What she knows, what the audience knows, and what we don’t know is coming.
Everything happened as expected in E09 – Dennis Boyd’s admission of his treasonous ties, Saul Berenson’s successful prisoner exchange, and Haissam Haqqani’s infiltration of the U.S. embassy – but the means of achieving these outcomes trickled from the strained flowchart of wrong choices. Like Martha Boyd’s remorseful ‘how did we end up here?’, E09 is the implosion of the first eight episodes’ jagged liaison between cause and effect; a culmination of the seeds (the initial conflict of drone strikes versus collateral damages) planted in the season premiere that has grown into a foreboding tree, shadowing everyone under its reach. What I knew beforehand was just a heads-up, like Carrie Mathison’s intuition that there’s something else going on. But seeing how it all ended up to E09’s explosive cliffhanger is a riveting result only Homeland can deliver.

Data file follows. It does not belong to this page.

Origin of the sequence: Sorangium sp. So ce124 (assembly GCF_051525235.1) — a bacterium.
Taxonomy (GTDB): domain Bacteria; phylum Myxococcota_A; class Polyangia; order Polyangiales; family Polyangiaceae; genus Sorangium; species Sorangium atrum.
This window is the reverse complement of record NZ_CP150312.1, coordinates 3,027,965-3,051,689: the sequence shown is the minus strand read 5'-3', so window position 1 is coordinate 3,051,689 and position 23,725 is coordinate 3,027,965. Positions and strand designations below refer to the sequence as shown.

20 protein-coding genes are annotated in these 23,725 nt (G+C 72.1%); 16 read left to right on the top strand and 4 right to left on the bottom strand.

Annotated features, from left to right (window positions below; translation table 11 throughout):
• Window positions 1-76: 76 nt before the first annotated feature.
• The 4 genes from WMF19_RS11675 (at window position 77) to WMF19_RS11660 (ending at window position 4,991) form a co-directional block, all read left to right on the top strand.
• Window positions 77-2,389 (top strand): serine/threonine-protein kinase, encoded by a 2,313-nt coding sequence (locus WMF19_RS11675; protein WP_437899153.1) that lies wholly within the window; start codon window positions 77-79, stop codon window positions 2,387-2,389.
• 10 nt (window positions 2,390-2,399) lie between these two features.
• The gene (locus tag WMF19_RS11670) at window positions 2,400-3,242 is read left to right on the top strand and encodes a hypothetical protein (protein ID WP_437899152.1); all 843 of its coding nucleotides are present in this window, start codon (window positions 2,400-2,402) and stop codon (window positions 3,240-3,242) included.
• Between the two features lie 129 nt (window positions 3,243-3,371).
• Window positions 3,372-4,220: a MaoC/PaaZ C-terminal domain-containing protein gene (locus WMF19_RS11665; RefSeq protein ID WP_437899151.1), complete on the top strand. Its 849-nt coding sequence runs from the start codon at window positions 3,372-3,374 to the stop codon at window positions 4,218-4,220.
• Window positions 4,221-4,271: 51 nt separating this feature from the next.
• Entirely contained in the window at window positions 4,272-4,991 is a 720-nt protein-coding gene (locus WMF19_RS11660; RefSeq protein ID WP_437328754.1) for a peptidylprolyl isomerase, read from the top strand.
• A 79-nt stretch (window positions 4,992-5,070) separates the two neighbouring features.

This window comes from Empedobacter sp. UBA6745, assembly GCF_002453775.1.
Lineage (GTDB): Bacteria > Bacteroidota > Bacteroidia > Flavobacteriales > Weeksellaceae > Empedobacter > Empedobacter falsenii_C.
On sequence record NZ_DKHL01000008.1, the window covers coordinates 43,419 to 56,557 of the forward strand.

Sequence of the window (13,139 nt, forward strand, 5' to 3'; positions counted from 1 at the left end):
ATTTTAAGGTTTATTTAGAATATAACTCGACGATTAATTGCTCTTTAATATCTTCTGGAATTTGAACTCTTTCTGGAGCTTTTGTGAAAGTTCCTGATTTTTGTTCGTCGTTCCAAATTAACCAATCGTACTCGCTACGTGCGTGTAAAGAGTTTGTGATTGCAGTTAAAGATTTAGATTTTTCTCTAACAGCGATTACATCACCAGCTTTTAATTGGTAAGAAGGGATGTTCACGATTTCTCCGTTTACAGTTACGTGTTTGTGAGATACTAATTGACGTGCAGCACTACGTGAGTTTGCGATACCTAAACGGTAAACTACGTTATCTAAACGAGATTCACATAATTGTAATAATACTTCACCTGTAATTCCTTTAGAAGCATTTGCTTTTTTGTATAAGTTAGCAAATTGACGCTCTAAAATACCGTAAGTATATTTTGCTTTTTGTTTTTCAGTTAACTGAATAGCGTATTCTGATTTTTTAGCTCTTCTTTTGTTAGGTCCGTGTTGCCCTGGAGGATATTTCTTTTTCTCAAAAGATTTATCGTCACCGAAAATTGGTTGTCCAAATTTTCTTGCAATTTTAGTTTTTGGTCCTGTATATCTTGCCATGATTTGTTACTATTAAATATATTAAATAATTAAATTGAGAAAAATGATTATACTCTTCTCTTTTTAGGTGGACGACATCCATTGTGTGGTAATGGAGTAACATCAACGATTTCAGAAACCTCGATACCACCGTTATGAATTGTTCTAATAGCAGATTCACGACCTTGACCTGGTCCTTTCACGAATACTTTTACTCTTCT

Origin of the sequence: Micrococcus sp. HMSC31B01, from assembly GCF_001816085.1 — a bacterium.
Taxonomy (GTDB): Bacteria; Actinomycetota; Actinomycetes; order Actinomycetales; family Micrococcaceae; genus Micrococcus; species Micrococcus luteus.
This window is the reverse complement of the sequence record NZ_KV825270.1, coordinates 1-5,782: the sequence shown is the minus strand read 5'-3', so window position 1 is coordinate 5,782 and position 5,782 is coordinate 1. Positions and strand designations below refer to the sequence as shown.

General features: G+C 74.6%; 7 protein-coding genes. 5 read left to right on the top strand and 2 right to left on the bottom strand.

Bearing S04’s most straightforward title, “There’s Something Else Going On” is Homeland’s most glaring critique of the fight against terror by invoking the show’s core dynamic for the potent personification. They may either be the two versions of America or a matured daughter talking down her elderly parent; Claire Danes and Mandy Patinkin superbly sold the vehement volley of turning the former CIA’s uncooperative stand of playing the pawn by The Drone Queen. But Carrie has relinquished herself of the title; it was her more empowered and conscious self that persuaded Saul the futility of his adamancy to the 14-year war they are raging; that a death of an innocent, no matter whose side he is, is an unacceptable price to pay for the cessation of the adults’ war game; and that a promise of keeping him alive is the right thing to do despite the precarious trade off. The show could have other means of portraying its geopolitical rhetoric but Homeland hits two birds with one stone, the other one being resonant of Carrie and Saul’s sullen relationship in S03. Considering that they only have at least ten scenes together in S04, Carrie and Saul were effective messengers of reproving flawed perspectives on foreign policy that cascades to delicate gap between them. E09 was an emotionally charged reunion following last week’s broken vow of “escape or die”, but this time, Carrie assured Saul of “no more dying”. The writers convincingly kept Saul as a centerpiece in S04 by being a catalyst to Carrie’s impassioned eureka and cementing that during the tension-filled prisoner exchange sequence. He and Carrie will definitely survive the convoy attack but at what point will he still be useful in the next episodes? Will he and Carrie finally get to talk (and resolve) their unspoken hostility? Will he become more of Carrie’s personal cornerstone once the show gives its respectable send-off to Carrie’s father (James Rebhorn)? It’s too early and uncertain to talk about the future of the characters but I’m hoping for an amiable resolution after the turbulent emotional ride Carrie and Saul shared this season.